Blue Cross today proposed the new Medigap rates that would take effect on Jan. 1, following a five-year rate freeze for its Legacy Medigap plan.
So here it is...Super Tuesday. Unless the GOP base suddenly decides that they don't want a xenophobic, misogynistic, hate-mongering, con-artist moron to be their standard-bearer, it's looking very likely that by the time midnight rolls around, Donald Drumpf will indeed be almost unstoppable as the Republican Presidential Nominee for 2016.
Which means, aside from the GOP establishment being on collective suicide watch, Mr. Drumpf will have to think about who his running mate will be for the general election.
...OK, so here's who this person has to be:
NATURAL BORN U.S. CITIZEN
35 YEARS OLD
Which is why I present to you the only possible 2016 Republican nominee for Vice President of the United States....Ivanka Drumpf.
For years now, various healthcare writers, myself included, have noted that prior to the ACA exchange policies being implemented in January 2014, individual market insurance policy rates were typically increasing by an average of around 10-12% per year. This was based on several different sources, including studies like these:
The DC exchange has this frustrating habit where they do issue regular, easy-to-read enrollment reports...but they keep using cumulative numbers since 2013 in those reports. I honestly have no idea why they do it this way; since people are constantly moving on and off of different types of coverage, and even those who keep the same policy have to renew those policies every year anyway, so reporting the multi-year cumulative number of enrollments makes about as much sense to me as Ford reporting how many cars they've sold since 1903.
However, by simply comparing the cumulative numbers against older cumulative numbers, I can use the difference to see how things are going during the off season, like so:
More Than 225,000 People Enrolled in Health Coverage Through DC Health Link from October 1, 2013 to June 10, 2016
As I noted last fall, "Risk Corridors" were one of three programs put into place by the federal government which are intended to smooth the way for the insurance carriers as they try to navigate the rocky, uncertain terrain of the new health insurance landscape under the ACA. Two of the programs--Risk Corridors and Reinsurance--were never intended to last more than the first 3 years of the exchanges anyway (that is, they've always been scheduled to be discontinued at the end of 2016). Unfortunately, due to the GOP yanking the rug out from under the Risk Corridor program, only 13% of the money which was supposed to be paid out to the eligible carriers ever was last year, causing several co-ops (and at least one private carrier) to go belly-up...and leaving many of the remaining co-ops on very shaky financial ground.
The third program, "Risk Adjustment", is permanent. Risk Corridors were set up to shift funds from carriers which lost more than a certain amount of money from carriers which earned more than a certain amount of money. Risk Adjustment, on the other hand, is designed to shift funds from carriers which happened to enroll lower-risk enrollees to those which enrolled higher-risk enrollees. This may sound similar on the surface, and I'm assuming there's quite a bit of overlap between the two in practice, but that's an important distinction.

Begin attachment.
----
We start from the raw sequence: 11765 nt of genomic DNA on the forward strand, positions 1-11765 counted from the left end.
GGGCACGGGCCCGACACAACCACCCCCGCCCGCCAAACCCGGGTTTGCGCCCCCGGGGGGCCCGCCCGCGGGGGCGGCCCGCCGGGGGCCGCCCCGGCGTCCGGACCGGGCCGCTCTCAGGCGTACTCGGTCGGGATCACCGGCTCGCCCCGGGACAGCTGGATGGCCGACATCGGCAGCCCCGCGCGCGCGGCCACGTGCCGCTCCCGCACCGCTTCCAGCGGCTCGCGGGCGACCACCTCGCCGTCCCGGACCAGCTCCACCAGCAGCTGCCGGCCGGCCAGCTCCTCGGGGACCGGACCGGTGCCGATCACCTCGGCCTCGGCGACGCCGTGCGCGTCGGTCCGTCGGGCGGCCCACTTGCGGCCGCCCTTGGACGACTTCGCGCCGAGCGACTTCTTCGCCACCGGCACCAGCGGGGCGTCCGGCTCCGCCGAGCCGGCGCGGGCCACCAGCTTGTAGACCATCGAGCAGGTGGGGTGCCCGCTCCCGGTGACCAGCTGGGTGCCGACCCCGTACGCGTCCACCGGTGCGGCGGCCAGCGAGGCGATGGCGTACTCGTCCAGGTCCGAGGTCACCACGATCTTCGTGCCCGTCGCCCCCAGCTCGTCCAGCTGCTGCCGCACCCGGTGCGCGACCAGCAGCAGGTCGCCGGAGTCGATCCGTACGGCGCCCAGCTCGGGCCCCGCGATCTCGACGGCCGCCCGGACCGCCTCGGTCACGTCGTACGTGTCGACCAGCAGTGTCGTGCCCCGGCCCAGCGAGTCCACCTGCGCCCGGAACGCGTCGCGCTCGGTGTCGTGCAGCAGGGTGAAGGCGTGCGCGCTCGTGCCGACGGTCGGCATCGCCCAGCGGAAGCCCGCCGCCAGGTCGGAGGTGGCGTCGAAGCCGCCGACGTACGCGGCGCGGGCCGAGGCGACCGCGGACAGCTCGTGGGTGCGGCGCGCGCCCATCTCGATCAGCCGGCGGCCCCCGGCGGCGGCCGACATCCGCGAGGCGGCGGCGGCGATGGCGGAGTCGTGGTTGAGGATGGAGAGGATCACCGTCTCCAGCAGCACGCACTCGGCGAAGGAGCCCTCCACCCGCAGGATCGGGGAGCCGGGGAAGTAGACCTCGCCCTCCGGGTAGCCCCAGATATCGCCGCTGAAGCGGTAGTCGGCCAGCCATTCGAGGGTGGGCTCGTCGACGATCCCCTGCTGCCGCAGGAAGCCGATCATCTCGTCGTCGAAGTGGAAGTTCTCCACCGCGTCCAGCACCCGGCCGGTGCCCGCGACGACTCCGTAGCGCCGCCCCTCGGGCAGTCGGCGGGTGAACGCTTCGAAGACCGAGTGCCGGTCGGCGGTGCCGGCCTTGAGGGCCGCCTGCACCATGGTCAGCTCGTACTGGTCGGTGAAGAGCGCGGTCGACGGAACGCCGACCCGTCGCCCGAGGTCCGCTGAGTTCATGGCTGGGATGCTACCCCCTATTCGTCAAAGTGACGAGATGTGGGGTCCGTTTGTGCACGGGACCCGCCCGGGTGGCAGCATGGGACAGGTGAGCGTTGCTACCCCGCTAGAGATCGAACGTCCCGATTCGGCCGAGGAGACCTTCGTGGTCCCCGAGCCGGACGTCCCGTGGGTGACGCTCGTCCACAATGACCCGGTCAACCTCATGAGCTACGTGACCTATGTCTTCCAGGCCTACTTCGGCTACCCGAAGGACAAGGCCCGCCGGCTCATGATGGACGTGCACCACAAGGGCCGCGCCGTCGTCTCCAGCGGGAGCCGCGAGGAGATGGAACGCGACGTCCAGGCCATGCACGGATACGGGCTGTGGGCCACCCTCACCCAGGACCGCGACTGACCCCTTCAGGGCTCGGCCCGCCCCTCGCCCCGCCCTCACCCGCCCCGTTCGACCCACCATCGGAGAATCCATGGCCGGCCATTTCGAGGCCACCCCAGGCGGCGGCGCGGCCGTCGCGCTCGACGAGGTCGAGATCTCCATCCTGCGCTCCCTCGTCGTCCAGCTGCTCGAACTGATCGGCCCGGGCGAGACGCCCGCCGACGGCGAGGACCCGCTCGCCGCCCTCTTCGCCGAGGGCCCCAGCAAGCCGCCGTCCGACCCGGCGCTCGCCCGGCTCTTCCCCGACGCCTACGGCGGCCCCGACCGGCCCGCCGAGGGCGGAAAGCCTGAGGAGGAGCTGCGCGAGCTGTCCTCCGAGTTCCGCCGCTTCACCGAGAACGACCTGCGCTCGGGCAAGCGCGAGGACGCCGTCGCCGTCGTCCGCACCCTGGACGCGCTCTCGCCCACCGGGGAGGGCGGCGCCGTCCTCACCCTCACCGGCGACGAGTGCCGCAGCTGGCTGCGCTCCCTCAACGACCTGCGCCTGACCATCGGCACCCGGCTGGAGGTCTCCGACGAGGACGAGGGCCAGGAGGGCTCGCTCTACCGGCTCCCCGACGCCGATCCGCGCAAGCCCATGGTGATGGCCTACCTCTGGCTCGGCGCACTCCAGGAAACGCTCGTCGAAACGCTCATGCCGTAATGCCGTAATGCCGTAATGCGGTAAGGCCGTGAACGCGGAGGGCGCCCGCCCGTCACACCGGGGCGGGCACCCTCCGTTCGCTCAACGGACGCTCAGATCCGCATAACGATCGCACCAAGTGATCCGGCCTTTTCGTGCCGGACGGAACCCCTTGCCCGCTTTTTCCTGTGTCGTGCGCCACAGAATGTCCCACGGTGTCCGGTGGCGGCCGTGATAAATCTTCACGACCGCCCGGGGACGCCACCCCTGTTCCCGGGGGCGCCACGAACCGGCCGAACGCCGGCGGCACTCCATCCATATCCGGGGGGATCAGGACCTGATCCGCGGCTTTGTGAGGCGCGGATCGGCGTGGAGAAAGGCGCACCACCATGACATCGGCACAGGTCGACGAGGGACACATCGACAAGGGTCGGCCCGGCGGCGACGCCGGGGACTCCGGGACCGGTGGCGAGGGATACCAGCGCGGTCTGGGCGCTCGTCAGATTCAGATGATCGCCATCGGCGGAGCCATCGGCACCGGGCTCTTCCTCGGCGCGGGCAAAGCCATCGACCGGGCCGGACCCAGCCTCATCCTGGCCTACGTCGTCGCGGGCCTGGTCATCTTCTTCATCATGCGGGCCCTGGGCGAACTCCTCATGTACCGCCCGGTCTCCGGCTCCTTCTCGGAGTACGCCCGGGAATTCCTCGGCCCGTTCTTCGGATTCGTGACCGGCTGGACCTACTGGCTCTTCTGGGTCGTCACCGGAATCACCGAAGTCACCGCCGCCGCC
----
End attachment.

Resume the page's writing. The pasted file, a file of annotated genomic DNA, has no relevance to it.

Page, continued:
It's been nearly 2 weeks since the last update to my 2017 Requested Rate Hike project. While I've locked down the requested increases for 35 states and the District of Columbia, the remaining 15 states seem to be pretty quiet about their 2017 rate filings. Today, however, I'm able to fill in at least half of the puzzle for one state: South Dakota.
To the best of my knowledge, there are only 6 carriers offering policies on the SD indy market: Avera, DakotaCare (off-exchange only), Sanford, SD State Medical, Celtic and Wellmark BCBS. It's worth noting that DakotaCare is in the process of being bought out by Avera, but I'm not sure whether they'll be submitting separate filings or not.
It turns out there were actually two ACA-related federal cases ruled on today...and the second one went against the Obama administration. This one has to do with "Fixed Indemnity plans". I admit to not knowing much about these, so here's an explainer courtesy of healthinsurance.org:
DEFINITION: A fixed-dollar indemnity plan is a type of medical insurance that pays a pre-determined amount on a per-period or per-incident basis, regardless of the total charges incurred. Plans might pay $200 upon hospital admission, for example, or $100 per day while a person is hospitalized.
Last night I wrote a pretty extensive post about the Q1 2016 ACA Exchange Effectuated Enrollment Report, which breaks out the effectuated enrollment numbers as of the end of March. This is a follow-up post with some additional oddball items of interest. I'll probably add some things, so check back later for updates.
First up: While the national net attrition rate from the end of open enrollment through the end of March was around 12.6% (11.08 million vs. 12.68 million), the drop-off rate ranged widely state to state. Here's a table breaking this out. The net attrition is over 20% in 5 states and DC and between 15-20% in 5 more states, but is under 10% in 14 states. In fact, Rhode Island saw a net increase in effectuated enrollees from January through the end of March.
With all of the lawsuits against the ACA flying around over the years, there are some which I haven't even heard about. One of them just came to my attention this morning (thanks to Nicholas Bagley for the heads' up): The State of West Virginia vs. the HHS Dept:
Elbert Lin, Solicitor General, Office of the Attorney General for the State of West Virginia, argued the cause for appellant. With him on the briefs were Patrick J. Morrisey, Attorney General, and Julie Marie Blake, Assistant Attorney General.
Lindsey Powell, Attorney, U.S. Department of Justice, argued the cause for appellee. With her on the brief were Benjamin C. Mizer, Principal Deputy Assistant Attorney General, and Alisa B. Klein and Mark B. Stern, Attorneys.
Before: KAVANAUGH and WILKINS, Circuit Judges, and SILBERMAN, Senior Circuit Judge.
Opinion for the Court filed by Senior Circuit Judge SILBERMAN.